Higher than normal body mass index (BMI) is known to cause cardiovascular diseases in mid-to-late life, but a new research has revealed a higher BMI can cause worse cardiovascular health even in those aged as young as 17.
The researchers from University of Bristol, UK, hypothesised that cardiovascular risk due to increased BMI was likely to emerge in earlier life.
“Our results showed that the causal impact of higher BMI on cardiac output was solely driven by the volume of blood pumped by the left ventricle. This, at least in part, can explain the causal effect of higher BMI on cardiac hypertrophy and higher blood pressure that we observed in all our analyses,” said Kaitlin Wade, a research associate at the University of Bristol.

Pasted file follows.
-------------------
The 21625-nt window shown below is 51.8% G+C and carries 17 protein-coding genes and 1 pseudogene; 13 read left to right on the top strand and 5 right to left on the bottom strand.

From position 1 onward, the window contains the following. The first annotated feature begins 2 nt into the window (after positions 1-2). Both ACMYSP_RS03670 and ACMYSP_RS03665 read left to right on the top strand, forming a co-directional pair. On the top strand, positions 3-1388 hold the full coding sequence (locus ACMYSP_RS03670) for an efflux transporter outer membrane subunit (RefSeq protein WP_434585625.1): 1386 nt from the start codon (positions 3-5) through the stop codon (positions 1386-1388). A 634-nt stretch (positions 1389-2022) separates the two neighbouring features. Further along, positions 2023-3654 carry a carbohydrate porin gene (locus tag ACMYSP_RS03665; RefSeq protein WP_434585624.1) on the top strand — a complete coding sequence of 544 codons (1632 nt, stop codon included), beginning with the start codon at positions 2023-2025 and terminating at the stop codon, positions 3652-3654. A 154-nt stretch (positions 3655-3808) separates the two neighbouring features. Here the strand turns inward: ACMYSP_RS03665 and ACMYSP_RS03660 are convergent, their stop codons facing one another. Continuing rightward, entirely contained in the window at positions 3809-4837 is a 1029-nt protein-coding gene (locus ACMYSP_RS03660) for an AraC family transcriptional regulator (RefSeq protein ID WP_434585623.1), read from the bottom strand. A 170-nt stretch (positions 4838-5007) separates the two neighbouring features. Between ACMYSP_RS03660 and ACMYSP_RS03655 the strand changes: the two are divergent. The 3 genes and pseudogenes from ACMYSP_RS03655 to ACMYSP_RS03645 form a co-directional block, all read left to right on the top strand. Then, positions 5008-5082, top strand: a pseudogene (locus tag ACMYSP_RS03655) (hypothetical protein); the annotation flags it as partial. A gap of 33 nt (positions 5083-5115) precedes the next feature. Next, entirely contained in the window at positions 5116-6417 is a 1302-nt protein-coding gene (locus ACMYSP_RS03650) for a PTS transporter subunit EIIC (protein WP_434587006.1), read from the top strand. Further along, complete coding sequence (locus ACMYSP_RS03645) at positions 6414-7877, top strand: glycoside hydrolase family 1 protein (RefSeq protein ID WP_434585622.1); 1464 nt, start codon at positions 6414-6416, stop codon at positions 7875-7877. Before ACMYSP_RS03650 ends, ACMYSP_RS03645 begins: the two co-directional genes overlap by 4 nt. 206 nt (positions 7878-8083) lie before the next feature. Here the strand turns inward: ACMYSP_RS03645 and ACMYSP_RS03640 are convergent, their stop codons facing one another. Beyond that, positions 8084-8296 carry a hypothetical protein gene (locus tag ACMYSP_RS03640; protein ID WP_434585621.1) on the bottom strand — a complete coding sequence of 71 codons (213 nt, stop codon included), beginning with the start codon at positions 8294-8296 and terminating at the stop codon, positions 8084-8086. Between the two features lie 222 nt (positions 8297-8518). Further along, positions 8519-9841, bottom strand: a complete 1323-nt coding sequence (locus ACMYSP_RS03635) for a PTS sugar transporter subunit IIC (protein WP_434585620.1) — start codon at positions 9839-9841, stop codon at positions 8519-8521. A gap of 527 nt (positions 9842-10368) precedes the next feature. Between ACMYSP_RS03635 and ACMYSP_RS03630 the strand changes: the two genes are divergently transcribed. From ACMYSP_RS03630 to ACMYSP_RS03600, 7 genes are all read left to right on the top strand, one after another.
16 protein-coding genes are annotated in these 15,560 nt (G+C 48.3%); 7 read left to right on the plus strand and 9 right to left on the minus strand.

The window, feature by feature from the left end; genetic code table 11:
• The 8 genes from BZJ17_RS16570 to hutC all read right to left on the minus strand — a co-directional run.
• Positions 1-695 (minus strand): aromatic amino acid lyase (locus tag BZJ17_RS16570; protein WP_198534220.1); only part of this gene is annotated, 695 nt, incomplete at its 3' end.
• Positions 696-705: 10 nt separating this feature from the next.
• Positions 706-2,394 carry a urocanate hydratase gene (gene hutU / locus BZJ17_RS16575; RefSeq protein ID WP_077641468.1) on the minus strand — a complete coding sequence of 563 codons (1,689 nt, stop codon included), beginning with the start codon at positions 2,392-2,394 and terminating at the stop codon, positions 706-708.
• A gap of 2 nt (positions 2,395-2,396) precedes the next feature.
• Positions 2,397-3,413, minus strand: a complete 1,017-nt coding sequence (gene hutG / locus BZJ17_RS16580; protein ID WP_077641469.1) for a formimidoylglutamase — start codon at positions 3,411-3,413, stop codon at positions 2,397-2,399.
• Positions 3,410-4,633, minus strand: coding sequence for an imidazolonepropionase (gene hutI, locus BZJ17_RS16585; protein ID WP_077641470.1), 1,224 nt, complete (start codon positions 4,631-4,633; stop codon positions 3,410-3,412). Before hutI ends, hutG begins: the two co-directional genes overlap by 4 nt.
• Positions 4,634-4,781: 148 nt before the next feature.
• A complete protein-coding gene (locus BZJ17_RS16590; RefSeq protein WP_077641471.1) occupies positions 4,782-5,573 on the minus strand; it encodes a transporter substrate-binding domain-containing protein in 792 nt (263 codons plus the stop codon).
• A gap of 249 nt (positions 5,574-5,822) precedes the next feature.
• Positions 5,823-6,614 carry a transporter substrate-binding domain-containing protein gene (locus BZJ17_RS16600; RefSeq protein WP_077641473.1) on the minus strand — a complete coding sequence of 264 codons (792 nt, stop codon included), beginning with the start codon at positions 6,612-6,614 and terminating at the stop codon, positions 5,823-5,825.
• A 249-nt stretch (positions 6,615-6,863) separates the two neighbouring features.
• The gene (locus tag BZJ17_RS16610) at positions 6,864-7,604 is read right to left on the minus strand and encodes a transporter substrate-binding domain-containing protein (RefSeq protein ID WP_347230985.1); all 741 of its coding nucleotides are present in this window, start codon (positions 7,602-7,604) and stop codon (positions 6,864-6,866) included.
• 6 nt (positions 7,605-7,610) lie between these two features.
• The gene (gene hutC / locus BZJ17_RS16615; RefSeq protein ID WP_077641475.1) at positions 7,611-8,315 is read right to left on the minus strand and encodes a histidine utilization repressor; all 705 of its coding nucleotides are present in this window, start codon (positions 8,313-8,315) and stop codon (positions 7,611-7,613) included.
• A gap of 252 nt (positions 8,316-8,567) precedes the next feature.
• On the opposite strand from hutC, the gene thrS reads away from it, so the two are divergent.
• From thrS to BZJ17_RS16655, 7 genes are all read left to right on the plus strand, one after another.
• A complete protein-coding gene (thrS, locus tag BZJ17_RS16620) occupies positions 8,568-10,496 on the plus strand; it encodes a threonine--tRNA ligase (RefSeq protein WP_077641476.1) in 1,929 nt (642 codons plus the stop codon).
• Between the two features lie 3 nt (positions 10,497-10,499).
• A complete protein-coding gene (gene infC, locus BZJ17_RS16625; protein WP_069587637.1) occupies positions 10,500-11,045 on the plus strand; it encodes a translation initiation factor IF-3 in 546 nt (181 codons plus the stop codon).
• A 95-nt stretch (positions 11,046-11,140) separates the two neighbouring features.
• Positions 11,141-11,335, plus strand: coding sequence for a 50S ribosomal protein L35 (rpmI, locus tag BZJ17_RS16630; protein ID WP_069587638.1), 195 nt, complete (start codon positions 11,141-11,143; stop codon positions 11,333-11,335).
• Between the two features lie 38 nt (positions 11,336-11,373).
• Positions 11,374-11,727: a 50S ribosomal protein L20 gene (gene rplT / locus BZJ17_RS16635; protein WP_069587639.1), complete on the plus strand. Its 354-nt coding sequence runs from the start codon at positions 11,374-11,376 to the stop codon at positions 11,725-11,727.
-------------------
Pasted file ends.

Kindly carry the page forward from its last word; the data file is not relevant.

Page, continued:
The scientists demonstrated that obesity also caused poorer cardiovascular health in young adults. In contrast, higher BMI did not seem to affect heart rate in this group.
The results support efforts to tackle the obesity epidemic from an early age in order to prevent the development of cardiovascular changes known to be precursors of cardiovascular ill-health and disease.
“We believe that there are clear messages for cardiovascular health in our findings and we hope that they may lead to increased efforts to tackle obesity from early life,” Wade noted in a paper presented to the annual conference of the European Society of Human Genetics.
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